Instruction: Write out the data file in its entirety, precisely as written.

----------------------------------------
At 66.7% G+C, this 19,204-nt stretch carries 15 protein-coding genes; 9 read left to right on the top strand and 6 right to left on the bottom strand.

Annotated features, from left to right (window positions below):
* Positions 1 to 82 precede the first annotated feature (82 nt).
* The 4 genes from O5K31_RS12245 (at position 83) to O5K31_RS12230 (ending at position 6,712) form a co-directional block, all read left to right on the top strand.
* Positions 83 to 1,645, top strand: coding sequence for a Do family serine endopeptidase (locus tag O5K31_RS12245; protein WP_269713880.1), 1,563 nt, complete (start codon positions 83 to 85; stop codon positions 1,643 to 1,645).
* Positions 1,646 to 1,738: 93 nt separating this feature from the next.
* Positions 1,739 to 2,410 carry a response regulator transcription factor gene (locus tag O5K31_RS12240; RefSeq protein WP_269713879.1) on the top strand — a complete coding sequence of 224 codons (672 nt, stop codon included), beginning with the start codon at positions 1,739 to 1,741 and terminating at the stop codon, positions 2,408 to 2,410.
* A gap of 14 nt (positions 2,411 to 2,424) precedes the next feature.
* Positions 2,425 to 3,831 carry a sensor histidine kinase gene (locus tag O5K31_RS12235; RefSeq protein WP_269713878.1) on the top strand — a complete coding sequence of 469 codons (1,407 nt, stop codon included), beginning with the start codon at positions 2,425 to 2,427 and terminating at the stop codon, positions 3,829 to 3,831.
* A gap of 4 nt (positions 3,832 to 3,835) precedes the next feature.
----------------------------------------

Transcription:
At 66.7% G+C, this 19,204-nt stretch carries 15 protein-coding genes; 9 read left to right on the top strand and 6 right to left on the bottom strand.

Annotated features, from left to right (window positions below):
* Positions 1 to 82 precede the first annotated feature (82 nt).
* The 4 genes from O5K31_RS12245 (at position 83) to O5K31_RS12230 (ending at position 6,712) form a co-directional block, all read left to right on the top strand.
* Positions 83 to 1,645, top strand: coding sequence for a Do family serine endopeptidase (locus tag O5K31_RS12245; protein WP_269713880.1), 1,563 nt, complete (start codon positions 83 to 85; stop codon positions 1,643 to 1,645).
* Positions 1,646 to 1,738: 93 nt separating this feature from the next.
* Positions 1,739 to 2,410 carry a response regulator transcription factor gene (locus tag O5K31_RS12240; RefSeq protein WP_269713879.1) on the top strand — a complete coding sequence of 224 codons (672 nt, stop codon included), beginning with the start codon at positions 1,739 to 1,741 and terminating at the stop codon, positions 2,408 to 2,410.
* A gap of 14 nt (positions 2,411 to 2,424) precedes the next feature.
* Positions 2,425 to 3,831 carry a sensor histidine kinase gene (locus tag O5K31_RS12235; RefSeq protein WP_269713878.1) on the top strand — a complete coding sequence of 469 codons (1,407 nt, stop codon included), beginning with the start codon at positions 2,425 to 2,427 and terminating at the stop codon, positions 3,829 to 3,831.
* A gap of 4 nt (positions 3,832 to 3,835) precedes the next feature.